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Denver will have to defend homeless sweeps in court

A judge refused to throw out the class action case by people who are homeless.

Mayor Hancock's administration will have to defend its homeless sweeps at trial.

U.S. District Court Judge William Martinez refused to throw out the class action case by people who are homeless, according to an attorney representing some of the homeless, Jason Flores-Williams.

The plaintiffs claim the city gathering their possessions from the sidewalks and clearing them from certain areas of Denver is a constitutional violation of several amendments.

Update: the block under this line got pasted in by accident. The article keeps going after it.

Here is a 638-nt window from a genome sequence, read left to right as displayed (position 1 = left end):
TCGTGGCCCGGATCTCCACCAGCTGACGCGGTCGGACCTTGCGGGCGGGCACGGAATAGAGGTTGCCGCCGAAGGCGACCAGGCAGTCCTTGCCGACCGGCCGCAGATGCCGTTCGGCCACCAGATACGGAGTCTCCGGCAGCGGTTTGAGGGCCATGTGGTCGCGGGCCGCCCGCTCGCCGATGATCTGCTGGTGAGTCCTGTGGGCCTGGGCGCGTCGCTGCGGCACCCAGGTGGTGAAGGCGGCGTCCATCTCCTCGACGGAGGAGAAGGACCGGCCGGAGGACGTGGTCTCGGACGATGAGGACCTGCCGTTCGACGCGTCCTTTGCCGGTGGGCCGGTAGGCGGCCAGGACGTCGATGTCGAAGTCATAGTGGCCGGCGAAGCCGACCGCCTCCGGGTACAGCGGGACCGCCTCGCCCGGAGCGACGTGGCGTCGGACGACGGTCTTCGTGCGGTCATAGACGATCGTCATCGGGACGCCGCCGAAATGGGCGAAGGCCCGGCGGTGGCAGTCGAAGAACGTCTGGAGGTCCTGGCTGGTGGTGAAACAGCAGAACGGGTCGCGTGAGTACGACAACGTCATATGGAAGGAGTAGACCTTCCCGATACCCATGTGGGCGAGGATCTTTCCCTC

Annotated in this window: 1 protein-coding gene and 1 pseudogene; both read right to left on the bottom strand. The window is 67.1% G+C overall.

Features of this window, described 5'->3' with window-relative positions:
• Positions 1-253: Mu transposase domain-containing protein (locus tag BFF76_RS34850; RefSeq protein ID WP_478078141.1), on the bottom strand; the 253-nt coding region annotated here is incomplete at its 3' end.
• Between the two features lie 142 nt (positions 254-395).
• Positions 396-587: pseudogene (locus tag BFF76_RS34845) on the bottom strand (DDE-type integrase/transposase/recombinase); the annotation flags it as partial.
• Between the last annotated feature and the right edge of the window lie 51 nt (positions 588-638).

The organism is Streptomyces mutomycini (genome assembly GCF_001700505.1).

Flores-Williams points to several specific incidents in his motion, like a sweep during March 2016, for example; homeless people in the "Triangle Park" area claim Denver gave them no notice before the sweep. Others said their property was tossed into garbage trucks, the court documents say.

In another incident in November 2016, the plaintiffs say officers threatened to issue tickets and take property if people didn't leave immediately.

The city insists the sweeps are needed for safety and sanitation.

Flores-Williams expects the trial to start in six to eight months.

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